What does Christmas mean to you, to me, to any of us?
The origins of a festival around the winter solstice are much older than Christianity, and as I bought all my Christmas cards and planned yet another Christmas meal, I began to wonder just what it really was all about.
The ancient peoples of Britain celebrated the celebrated the winter solstice from at least 4000 years ago. Stonehenge is actually aligned to the rising sun on the shortest day of the year. A time to celebrate the lengthening of the days, the promise of warmer weather, and the renewal of life.
This tradition was continued by the Druids who held a fire festival on the night of the 21st to 22nd of December; the festival was called Alban Arthuan – literally “the light of Arthur” after the legendary King who was reputed to have been born on the shortest day of the year. A Yule log was burned for 12 hours for good luck; the word Yule means wheel of the year, another reference to the old year ending and the promise of good fortune during the next. It was at this time that the tradition of decorating a tree began, people would hang images of the Sun, Moon and Stars as offerings to the gods and goddesses for the coming year. (Decorations are already appearing on our tree.) Many of our other familiar traditions date from this time; Holly was hung around homes as shelter for the forest fairies and to dissuade evil spirits, Mistletoe was believed to have healing powers and to bring fertility and protection from witches.
In time, the early Christians incorporated the early pagan traditions into their own festival, which we still celebrate today. But has it lost its original meaning somewhat? Half the world is at war. Millions of people in the third world are dying of poverty and disease. Last Friday – “Black Friday” the main news was about otherwise perfectly normal people stampeding their local shops to get a hefty discount on some consumer item that they probably didn’t want, certainly didn’t need and possibly would not use! Is this what we want to hand down to future generations?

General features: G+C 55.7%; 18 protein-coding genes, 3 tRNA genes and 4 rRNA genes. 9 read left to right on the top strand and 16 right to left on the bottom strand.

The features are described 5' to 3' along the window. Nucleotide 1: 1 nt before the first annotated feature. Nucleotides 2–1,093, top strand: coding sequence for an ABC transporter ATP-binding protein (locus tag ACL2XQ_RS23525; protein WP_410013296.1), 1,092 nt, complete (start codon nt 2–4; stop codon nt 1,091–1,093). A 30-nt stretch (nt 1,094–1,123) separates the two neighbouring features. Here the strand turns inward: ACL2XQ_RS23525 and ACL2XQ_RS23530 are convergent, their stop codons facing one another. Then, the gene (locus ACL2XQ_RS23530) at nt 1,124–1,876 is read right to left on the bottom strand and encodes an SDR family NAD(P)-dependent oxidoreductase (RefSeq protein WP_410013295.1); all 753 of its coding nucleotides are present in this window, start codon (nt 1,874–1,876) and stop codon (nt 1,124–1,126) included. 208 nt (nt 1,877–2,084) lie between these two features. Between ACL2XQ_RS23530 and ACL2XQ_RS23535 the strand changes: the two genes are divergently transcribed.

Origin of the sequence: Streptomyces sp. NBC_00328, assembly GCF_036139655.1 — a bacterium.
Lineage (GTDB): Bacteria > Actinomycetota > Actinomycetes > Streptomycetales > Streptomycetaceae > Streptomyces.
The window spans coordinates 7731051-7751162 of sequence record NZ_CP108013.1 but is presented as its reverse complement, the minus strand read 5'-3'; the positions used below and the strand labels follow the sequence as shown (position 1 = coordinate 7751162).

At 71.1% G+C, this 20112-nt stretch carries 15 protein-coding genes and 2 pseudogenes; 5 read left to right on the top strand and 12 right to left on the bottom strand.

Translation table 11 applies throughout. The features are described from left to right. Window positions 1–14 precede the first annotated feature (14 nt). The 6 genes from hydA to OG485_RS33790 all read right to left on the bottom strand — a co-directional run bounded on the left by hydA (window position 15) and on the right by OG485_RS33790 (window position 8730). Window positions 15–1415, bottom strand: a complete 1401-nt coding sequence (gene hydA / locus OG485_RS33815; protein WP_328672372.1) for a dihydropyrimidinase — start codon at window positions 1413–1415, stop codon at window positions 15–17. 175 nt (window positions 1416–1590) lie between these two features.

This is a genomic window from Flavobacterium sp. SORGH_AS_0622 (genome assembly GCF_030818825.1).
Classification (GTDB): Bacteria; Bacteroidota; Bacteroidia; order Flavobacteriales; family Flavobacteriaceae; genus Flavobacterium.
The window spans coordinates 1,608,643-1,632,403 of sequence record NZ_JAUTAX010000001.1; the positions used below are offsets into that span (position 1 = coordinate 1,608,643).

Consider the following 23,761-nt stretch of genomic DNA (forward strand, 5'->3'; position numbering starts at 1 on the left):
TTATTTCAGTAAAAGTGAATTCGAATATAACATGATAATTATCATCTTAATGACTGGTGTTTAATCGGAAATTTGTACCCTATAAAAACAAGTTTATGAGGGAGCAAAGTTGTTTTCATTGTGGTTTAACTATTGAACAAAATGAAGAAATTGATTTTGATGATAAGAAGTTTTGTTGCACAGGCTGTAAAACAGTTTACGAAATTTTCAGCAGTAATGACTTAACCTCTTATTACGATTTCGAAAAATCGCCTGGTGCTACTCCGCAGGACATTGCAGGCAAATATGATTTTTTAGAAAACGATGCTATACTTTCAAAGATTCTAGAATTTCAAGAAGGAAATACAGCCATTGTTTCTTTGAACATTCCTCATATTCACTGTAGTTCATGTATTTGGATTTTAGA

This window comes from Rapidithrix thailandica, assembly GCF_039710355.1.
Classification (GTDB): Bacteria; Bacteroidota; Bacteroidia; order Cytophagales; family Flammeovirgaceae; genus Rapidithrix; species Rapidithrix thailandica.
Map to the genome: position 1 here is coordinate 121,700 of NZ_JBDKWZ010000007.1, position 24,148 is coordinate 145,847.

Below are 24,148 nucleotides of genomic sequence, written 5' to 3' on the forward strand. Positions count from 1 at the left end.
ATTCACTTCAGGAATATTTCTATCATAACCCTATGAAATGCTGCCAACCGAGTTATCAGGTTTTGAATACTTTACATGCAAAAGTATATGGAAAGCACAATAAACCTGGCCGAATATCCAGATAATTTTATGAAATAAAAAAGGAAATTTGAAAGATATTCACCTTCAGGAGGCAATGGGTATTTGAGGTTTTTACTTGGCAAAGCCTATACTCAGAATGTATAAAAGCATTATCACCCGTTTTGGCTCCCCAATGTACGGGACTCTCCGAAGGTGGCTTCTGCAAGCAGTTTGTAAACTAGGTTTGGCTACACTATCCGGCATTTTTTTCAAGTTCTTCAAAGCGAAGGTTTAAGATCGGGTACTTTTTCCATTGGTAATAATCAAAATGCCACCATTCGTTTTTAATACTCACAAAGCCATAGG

So, what will Christmas be like for our children, grandchildren and their descendants? Do we want them to inherit rampant consumerism and greed, or do we want them to be thankful that they have survived another year, to remember those who did not make it this far and to share what they have got with someone less fortunate than themselves.
I think the ancient people got it right; what ever your beliefs, be thankful for what you have and try to ward off evil so that others can enjoy the prospect of better times to come. We have tried to do that, this Christmas, albeit in a small way, and we thank all of you who have donated in memory of Russell to help less fortunate families around the world. We have almost reached our original target, but we want to continue to get as much as we can for Save the Children. So, if you haven’t donated and would like to, please follow the link below and give something back in memory of a fun-loving lad who didn’t need to wait for Christmas to think of others.